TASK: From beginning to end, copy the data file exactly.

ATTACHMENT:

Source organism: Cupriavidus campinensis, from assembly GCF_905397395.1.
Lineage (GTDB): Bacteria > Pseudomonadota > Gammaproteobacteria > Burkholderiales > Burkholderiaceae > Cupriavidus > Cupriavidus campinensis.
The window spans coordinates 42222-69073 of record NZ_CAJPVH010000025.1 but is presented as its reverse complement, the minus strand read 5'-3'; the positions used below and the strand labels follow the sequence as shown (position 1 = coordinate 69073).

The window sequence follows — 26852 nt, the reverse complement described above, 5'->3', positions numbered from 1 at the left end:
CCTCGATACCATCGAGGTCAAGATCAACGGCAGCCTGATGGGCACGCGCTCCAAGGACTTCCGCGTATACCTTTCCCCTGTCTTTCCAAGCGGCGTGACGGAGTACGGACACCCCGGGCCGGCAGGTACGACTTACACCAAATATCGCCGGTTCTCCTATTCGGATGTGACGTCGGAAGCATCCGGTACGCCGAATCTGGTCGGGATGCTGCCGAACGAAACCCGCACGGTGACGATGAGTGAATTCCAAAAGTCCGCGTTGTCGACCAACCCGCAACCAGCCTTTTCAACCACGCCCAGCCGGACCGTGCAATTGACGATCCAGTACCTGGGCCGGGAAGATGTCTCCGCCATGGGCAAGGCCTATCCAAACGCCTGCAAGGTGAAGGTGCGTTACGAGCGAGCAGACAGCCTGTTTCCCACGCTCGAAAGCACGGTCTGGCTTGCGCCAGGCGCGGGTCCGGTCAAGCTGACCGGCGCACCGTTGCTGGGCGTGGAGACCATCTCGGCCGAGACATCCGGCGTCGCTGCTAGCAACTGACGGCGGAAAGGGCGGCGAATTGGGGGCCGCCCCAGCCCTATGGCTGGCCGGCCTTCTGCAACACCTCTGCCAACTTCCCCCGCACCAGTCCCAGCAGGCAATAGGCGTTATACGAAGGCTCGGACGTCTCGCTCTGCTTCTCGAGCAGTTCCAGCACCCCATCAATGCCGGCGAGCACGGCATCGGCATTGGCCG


Source organism: Cupriavidus campinensis, from assembly GCF_905397395.1.
Lineage (GTDB): Bacteria > Pseudomonadota > Gammaproteobacteria > Burkholderiales > Burkholderiaceae > Cupriavidus > Cupriavidus campinensis.
The window spans coordinates 42222-69073 of record NZ_CAJPVH010000025.1 but is presented as its reverse complement, the minus strand read 5'-3'; the positions used below and the strand labels follow the sequence as shown (position 1 = coordinate 69073).

The window sequence follows — 26852 nt, the reverse complement described above, 5'->3', positions numbered from 1 at the left end:
CCTCGATACCATCGAGGTCAAGATCAACGGCAGCCTGATGGGCACGCGCTCCAAGGACTTCCGCGTATACCTTTCCCCTGTCTTTCCAAGCGGCGTGACGGAGTACGGACACCCCGGGCCGGCAGGTACGACTTACACCAAATATCGCCGGTTCTCCTATTCGGATGTGACGTCGGAAGCATCCGGTACGCCGAATCTGGTCGGGATGCTGCCGAACGAAACCCGCACGGTGACGATGAGTGAATTCCAAAAGTCCGCGTTGTCGACCAACCCGCAACCAGCCTTTTCAACCACGCCCAGCCGGACCGTGCAATTGACGATCCAGTACCTGGGCCGGGAAGATGTCTCCGCCATGGGCAAGGCCTATCCAAACGCCTGCAAGGTGAAGGTGCGTTACGAGCGAGCAGACAGCCTGTTTCCCACGCTCGAAAGCACGGTCTGGCTTGCGCCAGGCGCGGGTCCGGTCAAGCTGACCGGCGCACCGTTGCTGGGCGTGGAGACCATCTCGGCCGAGACATCCGGCGTCGCTGCTAGCAACTGACGGCGGAAAGGGCGGCGAATTGGGGGCCGCCCCAGCCCTATGGCTGGCCGGCCTTCTGCAACACCTCTGCCAACTTCCCCCGCACCAGTCCCAGCAGGCAATAGGCGTTATACGAAGGCTCGGACGTCTCGCTCTGCTTCTCGAGCAGTTCCAGCACCCCATCAATGCCGGCGAGCACGGCATCGGCATTGGCCG